Bear’s breeches has rather interesting looking and showy flowers atop very tall flower stalks. Each flower spike bears snapdragon like flowers which are vertically positioned. The flowers are composed of bracts (modified leaves), lobes, and tubes – to put it simply, and their composition makes them almost-alien looking while still remaining beautiful in form.
Snapdragon Flowers (similar to bear’s breeches in style), Photo by Dreamstime.com
The top hooded portion of the flower is mauve to purple, and the bottom is white. Because the plant can reach 3’ to 4’ tall, with a mounded foliage shape on the bottom, it can be rather significant in the garden. It is extremely visible due to the tall flowers rising above it on strong stalks which do not require staking.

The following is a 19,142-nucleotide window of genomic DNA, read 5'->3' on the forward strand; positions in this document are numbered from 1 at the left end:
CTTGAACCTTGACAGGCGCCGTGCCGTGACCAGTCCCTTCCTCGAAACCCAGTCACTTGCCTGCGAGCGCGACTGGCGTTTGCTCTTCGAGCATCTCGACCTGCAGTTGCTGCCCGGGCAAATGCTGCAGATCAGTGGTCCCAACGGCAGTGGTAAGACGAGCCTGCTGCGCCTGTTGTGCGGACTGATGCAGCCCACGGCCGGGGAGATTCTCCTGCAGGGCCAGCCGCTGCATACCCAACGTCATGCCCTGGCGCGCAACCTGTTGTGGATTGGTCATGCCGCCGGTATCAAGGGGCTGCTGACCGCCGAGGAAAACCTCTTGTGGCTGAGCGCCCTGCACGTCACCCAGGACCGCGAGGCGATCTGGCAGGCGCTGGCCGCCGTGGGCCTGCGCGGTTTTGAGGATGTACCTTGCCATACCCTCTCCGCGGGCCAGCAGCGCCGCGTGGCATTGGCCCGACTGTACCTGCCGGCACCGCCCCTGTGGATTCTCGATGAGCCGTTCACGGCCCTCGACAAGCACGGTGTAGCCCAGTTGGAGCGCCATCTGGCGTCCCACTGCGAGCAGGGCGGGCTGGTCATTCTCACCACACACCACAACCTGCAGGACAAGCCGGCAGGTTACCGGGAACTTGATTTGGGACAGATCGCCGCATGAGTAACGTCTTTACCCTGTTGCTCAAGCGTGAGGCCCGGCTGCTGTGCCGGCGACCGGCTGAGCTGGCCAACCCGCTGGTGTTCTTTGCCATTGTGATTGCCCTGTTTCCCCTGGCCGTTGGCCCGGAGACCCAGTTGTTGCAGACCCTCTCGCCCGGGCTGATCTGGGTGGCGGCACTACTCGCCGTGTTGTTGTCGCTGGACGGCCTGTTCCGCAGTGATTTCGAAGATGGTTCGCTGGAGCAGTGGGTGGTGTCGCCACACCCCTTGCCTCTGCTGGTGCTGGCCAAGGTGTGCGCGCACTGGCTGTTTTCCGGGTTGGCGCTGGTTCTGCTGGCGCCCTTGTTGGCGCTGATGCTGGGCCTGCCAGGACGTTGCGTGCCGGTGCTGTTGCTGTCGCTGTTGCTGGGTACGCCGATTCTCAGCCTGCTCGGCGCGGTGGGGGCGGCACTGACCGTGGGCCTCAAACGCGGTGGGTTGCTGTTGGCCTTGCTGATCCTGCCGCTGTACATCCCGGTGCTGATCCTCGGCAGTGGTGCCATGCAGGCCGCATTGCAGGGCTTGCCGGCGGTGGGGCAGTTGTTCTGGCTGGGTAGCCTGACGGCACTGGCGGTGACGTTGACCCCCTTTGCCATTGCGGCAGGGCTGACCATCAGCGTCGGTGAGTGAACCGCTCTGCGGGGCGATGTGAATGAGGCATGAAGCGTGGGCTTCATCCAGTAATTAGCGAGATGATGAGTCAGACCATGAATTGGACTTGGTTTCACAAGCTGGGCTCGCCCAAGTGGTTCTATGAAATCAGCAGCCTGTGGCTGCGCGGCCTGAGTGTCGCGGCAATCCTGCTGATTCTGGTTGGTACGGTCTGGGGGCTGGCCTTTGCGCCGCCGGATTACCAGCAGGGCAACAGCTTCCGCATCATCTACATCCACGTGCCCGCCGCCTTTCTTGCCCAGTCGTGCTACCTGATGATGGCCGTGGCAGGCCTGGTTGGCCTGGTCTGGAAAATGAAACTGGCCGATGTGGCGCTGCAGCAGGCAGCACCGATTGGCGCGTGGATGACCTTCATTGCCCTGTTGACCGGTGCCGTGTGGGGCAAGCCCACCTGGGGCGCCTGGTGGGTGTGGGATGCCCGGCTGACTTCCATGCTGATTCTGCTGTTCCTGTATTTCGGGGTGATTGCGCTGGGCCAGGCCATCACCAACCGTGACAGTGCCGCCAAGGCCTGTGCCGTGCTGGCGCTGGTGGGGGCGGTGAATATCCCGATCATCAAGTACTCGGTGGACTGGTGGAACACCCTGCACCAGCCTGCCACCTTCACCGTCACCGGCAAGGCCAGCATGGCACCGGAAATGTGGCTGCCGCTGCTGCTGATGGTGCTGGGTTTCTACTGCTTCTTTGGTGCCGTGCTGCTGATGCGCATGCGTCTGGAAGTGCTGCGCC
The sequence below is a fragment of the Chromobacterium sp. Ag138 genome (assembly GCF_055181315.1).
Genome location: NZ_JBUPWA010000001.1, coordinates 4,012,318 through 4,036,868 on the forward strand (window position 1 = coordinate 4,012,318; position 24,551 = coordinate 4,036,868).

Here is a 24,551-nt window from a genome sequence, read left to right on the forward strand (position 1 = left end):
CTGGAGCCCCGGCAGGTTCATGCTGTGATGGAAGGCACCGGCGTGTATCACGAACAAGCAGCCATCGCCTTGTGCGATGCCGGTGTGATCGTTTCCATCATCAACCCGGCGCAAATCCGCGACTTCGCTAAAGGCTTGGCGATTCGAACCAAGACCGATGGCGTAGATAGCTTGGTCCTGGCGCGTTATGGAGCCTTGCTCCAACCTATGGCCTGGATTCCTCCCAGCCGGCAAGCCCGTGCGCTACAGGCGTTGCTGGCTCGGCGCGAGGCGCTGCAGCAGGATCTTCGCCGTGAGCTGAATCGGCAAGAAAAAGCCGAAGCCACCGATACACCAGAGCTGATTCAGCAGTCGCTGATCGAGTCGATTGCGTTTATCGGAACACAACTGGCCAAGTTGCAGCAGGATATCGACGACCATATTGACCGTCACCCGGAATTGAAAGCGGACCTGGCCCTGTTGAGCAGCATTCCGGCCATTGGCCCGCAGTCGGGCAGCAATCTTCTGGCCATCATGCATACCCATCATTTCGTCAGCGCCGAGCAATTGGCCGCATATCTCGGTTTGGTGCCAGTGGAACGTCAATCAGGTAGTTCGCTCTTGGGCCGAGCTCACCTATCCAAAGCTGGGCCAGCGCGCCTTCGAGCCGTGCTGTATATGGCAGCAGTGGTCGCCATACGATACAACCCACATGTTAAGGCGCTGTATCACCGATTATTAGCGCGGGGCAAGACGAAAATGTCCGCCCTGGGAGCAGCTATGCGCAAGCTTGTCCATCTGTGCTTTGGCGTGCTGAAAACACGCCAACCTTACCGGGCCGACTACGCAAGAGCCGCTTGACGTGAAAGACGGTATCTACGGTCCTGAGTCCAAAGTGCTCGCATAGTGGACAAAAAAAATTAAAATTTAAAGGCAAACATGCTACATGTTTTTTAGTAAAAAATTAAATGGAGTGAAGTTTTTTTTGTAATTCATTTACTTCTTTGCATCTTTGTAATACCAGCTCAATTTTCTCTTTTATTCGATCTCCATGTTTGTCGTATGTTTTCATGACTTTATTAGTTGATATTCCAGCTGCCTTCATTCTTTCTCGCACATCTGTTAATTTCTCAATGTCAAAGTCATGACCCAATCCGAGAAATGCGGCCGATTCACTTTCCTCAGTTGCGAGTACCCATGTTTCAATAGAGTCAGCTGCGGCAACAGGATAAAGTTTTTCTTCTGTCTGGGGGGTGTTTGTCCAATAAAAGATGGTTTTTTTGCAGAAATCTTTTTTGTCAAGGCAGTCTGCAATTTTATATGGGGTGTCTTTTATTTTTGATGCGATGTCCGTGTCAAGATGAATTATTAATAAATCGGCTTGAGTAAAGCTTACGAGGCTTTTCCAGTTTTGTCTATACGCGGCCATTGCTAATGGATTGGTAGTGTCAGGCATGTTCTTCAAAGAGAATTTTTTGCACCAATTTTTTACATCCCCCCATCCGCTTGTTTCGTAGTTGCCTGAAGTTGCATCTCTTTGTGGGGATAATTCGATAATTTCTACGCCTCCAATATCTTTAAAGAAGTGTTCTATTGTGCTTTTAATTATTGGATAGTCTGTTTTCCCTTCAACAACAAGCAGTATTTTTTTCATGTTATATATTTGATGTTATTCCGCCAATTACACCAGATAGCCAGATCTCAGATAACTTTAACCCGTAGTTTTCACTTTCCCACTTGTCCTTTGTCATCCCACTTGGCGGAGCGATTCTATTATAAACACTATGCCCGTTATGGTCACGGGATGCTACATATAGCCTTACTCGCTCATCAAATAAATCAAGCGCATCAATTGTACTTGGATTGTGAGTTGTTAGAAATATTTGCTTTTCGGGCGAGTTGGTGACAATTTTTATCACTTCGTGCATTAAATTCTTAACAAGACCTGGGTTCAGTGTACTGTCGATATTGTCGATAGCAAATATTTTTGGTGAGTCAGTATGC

Bear’s breeches (Acanthus spinosus). Photo By Magnus Manske, Wikimedia Commons License
The flowers on this plant are a true beauty, but it is also a bit untypical looking. In my eyes, the individual flowers seem similar to a fantasized hooded-like orchid with the stature of a foxglove or Baptisia australis (blue false indigo). The plant provides architecture, texture, and interest and it is a long-performer in the garden even after its flowers pass.
Nursery Management Green Guide article states “Foliage remains attractive after the bold flower spikes have disappeared.”
Although the leaves resemble thistle, which is considered a common roadside weed in Connecticut, the leaves are deeply cut, glossy green and leathery – adding nice texture especially when combined with plants of opposing texture. If you haven’t seen bear’s breeches before, the combination of the tall showy blooms with prominent foliage will make you pause to take a glance.